“My constituents need to know that in an emergency the 9-1-1 call is going to go through,” said Rep. Lance. “Lawmakers in Trenton raided the fund set aside to improve the 9-1-1 system and left the account penniless – leaving public safety threatened and taxpayers on the hook. Members of the Communications and Technology Subcommittee are seeking to end this practice. The 911 Fee Integrity Act will empower the Federal Communications Commission to crack down on state governments that divert these funds and shortchange much needed upgrades to bring the critical 9-1-1 system into the 21st Century. And instead of further taxing New Jerseyans, Trenton should first stop diverting the existing fees from their intended use.”- Paul Kirby, firstname.lastname@example.org
Washington, DC – Small businesses in the research and development domain will have the opportunity to engage with the U.S. Department of Homeland Security’s (DHS) Small Business Innovation Research (SBIR) program representatives beginning July 17th, as part of the third of four legs of a National Road Tour sponsored by the Small Business Administration.
“The SBIR Road Tour continues to be a great way to discuss opportunities for innovative small businesses to engage on technology needs for the Homeland Security mission,” said William N. Bryan, DHS Senior Official Performing the Duties of the Under Secretary for Science and Technology. “By participating in this road tour and engaging with small businesses we facilitate the development of new technologies for the homeland security enterprise and support small business as a driving force for the US economy.”
The Road Tour is a national outreach effort that connects small businesses with funding opportunities provided through the SBIR/STTR programs. Small businesses in the innovation research and development domains are encouraged to participate in this opportunity to meet DHS SBIR Program representatives and learn how to help address the homeland security challenges facing the nation.
Read more now! https://www.dhs.gov/science-and-technology/news/2018/07/12/news-release-dhs-engage-innovative-sb-pacific-northwest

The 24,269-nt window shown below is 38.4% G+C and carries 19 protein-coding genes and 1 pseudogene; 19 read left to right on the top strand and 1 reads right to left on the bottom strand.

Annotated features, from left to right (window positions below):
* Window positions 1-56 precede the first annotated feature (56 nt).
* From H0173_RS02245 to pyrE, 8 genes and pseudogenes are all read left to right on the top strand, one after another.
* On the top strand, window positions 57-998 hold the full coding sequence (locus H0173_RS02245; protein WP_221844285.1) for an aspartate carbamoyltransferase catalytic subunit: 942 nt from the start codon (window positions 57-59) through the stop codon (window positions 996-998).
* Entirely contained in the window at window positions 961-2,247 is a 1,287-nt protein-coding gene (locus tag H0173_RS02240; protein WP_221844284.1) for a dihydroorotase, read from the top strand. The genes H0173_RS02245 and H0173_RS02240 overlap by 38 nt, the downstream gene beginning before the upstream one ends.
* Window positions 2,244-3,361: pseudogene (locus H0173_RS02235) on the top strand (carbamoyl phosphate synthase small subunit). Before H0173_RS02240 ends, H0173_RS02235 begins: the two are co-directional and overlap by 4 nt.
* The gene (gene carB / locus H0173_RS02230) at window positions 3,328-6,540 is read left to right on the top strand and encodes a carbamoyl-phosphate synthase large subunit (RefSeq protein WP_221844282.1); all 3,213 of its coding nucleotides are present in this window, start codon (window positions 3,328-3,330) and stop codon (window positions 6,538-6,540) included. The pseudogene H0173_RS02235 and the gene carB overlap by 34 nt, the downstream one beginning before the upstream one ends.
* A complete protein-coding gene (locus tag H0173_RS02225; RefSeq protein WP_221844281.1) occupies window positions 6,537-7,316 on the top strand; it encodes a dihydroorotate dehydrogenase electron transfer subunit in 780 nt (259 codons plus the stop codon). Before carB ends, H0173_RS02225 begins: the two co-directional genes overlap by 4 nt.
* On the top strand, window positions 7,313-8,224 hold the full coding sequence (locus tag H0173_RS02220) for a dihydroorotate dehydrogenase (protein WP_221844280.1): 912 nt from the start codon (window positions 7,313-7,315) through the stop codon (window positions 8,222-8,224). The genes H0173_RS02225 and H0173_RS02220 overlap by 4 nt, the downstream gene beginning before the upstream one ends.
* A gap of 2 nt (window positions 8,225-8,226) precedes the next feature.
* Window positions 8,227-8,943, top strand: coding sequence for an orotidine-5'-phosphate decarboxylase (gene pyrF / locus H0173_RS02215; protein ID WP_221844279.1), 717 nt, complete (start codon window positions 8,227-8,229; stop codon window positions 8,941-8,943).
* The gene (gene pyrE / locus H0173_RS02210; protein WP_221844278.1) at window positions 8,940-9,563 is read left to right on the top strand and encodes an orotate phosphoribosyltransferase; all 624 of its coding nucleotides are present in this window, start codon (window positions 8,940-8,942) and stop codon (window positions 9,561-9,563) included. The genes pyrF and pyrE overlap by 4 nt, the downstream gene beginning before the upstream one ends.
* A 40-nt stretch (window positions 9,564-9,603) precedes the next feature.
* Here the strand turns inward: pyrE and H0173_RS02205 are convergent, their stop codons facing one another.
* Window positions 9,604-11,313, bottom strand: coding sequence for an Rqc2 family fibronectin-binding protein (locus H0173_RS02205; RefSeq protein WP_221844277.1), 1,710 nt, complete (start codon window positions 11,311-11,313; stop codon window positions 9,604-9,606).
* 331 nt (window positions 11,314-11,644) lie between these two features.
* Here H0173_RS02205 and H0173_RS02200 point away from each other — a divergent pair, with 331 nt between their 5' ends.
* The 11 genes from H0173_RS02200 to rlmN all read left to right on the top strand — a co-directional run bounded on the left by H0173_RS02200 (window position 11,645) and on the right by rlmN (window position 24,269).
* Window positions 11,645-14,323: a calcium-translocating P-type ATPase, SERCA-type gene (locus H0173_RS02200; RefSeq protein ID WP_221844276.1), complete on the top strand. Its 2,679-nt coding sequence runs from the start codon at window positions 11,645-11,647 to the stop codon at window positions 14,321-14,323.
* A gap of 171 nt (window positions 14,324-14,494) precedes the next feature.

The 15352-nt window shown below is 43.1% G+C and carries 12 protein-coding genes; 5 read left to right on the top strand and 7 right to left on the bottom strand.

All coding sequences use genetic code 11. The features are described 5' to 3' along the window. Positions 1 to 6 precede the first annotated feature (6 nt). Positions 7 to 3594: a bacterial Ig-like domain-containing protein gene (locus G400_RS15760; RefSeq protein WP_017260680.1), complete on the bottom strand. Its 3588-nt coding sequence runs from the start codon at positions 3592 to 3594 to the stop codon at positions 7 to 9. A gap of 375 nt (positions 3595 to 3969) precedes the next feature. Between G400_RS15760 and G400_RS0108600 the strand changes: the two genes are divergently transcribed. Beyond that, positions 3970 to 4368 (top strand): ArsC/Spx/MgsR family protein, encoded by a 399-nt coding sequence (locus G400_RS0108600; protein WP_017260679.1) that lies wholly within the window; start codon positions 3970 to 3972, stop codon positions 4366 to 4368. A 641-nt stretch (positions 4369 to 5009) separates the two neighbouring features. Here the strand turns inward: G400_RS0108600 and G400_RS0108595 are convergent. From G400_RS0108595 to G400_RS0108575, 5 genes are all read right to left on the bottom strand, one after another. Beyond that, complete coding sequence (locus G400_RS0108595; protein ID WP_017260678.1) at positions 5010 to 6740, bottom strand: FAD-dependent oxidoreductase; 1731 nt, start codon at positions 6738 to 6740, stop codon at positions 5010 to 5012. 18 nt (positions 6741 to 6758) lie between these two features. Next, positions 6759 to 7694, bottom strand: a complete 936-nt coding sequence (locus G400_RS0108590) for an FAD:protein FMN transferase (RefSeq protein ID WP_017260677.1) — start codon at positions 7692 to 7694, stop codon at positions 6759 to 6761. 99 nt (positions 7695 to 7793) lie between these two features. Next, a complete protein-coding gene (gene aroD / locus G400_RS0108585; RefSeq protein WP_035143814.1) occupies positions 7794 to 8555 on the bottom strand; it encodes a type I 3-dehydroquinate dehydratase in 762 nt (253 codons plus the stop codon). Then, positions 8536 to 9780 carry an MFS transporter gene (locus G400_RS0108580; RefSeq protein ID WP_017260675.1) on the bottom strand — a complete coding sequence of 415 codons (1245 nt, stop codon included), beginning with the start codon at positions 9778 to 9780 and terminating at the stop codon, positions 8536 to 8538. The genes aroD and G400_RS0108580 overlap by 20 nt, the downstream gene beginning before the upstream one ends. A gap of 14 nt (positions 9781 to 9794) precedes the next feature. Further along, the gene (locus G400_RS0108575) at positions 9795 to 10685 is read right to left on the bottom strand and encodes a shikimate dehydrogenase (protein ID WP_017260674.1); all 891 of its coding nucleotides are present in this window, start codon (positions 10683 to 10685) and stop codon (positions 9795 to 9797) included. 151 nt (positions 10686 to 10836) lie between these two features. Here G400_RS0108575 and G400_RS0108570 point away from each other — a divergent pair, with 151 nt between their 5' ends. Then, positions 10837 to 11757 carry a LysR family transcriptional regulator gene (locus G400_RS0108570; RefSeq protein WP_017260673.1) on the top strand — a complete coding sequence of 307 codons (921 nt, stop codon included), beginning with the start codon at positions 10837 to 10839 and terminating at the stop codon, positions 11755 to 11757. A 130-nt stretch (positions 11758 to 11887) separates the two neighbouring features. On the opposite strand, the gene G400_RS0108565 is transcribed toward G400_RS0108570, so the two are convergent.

The FCC has received various views on whether it should modify its network reliability rules, including outage notifications to public safety answering points (PSAPs), with some parties favoring certain revisions and others opposing them, including modifying what entities are covered by the regulations.
Comments were filed in PS 13-75 in response to a public notice released last month by the FCC’s Public Safety and Homeland Security Bureau (TR Daily, June 13). Among other things, the public notice sought comment on whether the FCC should weaken the current regulations.
“Under current Commission rules, ‘covered 911 service providers’ are required to: 1) take ‘reasonable measures’ to ensure 911 circuit diversity, availability of central office backup power, and diverse network monitoring; 2) certify annually to their performance of these measures, or to alternative measures demonstrated to be reasonably sufficient to mitigate the risk of failure; and 3) notify PSAPs of outages that potentially affect them,” the bureau noted in the public notice. “When the Commission adopted these rules [TR Daily, Dec. 12, 2013], it committed to review them in five years to determine whether they remain technologically appropriate, and both adequate and necessary to ensure the reliability and resiliency of 911 networks. The Bureau invites interested parties to provide comments and other information regarding how effective these provisions have been in practice, and whether these provisions should be modified to adapt to advancements in technology or other changes. The Bureau will use the record from this Public Notice to recommend next steps, if any, for the Commission’s consideration.”